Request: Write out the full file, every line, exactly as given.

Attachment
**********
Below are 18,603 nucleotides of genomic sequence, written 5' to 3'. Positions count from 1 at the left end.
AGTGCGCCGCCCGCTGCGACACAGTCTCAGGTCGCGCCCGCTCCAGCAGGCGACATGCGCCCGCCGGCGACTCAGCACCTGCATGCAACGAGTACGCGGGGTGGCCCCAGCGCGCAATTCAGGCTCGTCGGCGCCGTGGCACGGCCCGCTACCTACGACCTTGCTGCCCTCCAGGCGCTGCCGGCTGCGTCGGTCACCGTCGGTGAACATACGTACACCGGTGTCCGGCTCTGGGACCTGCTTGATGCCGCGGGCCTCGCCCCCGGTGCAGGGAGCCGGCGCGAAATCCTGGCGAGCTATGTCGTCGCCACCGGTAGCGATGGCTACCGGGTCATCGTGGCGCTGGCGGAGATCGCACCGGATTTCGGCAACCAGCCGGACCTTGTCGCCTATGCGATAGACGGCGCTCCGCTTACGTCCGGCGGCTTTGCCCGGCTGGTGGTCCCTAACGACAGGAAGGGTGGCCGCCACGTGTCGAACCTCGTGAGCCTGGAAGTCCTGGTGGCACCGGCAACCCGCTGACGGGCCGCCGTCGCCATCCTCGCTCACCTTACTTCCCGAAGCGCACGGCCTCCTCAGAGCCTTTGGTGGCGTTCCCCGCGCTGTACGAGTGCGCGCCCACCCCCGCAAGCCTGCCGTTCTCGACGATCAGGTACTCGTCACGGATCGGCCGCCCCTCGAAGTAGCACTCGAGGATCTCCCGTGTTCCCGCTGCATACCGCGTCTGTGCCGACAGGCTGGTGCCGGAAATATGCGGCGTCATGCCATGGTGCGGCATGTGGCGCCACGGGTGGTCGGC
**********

Below are 18,603 nucleotides of genomic sequence, written 5' to 3'. Positions count from 1 at the left end.
AGTGCGCCGCCCGCTGCGACACAGTCTCAGGTCGCGCCCGCTCCAGCAGGCGACATGCGCCCGCCGGCGACTCAGCACCTGCATGCAACGAGTACGCGGGGTGGCCCCAGCGCGCAATTCAGGCTCGTCGGCGCCGTGGCACGGCCCGCTACCTACGACCTTGCTGCCCTCCAGGCGCTGCCGGCTGCGTCGGTCACCGTCGGTGAACATACGTACACCGGTGTCCGGCTCTGGGACCTGCTTGATGCCGCGGGCCTCGCCCCCGGTGCAGGGAGCCGGCGCGAAATCCTGGCGAGCTATGTCGTCGCCACCGGTAGCGATGGCTACCGGGTCATCGTGGCGCTGGCGGAGATCGCACCGGATTTCGGCAACCAGCCGGACCTTGTCGCCTATGCGATAGACGGCGCTCCGCTTACGTCCGGCGGCTTTGCCCGGCTGGTGGTCCCTAACGACAGGAAGGGTGGCCGCCACGTGTCGAACCTCGTGAGCCTGGAAGTCCTGGTGGCACCGGCAACCCGCTGACGGGCCGCCGTCGCCATCCTCGCTCACCTTACTTCCCGAAGCGCACGGCCTCCTCAGAGCCTTTGGTGGCGTTCCCCGCGCTGTACGAGTGCGCGCCCACCCCCGCAAGCCTGCCGTTCTCGACGATCAGGTACTCGTCACGGATCGGCCGCCCCTCGAAGTAGCACTCGAGGATCTCCCGTGTTCCCGCTGCATACCGCGTCTGTGCCGACAGGCTGGTGCCGGAAATATGCGGCGTCATGCCATGGTGCGGCATGTGGCGCCACGGGTGGTCGGC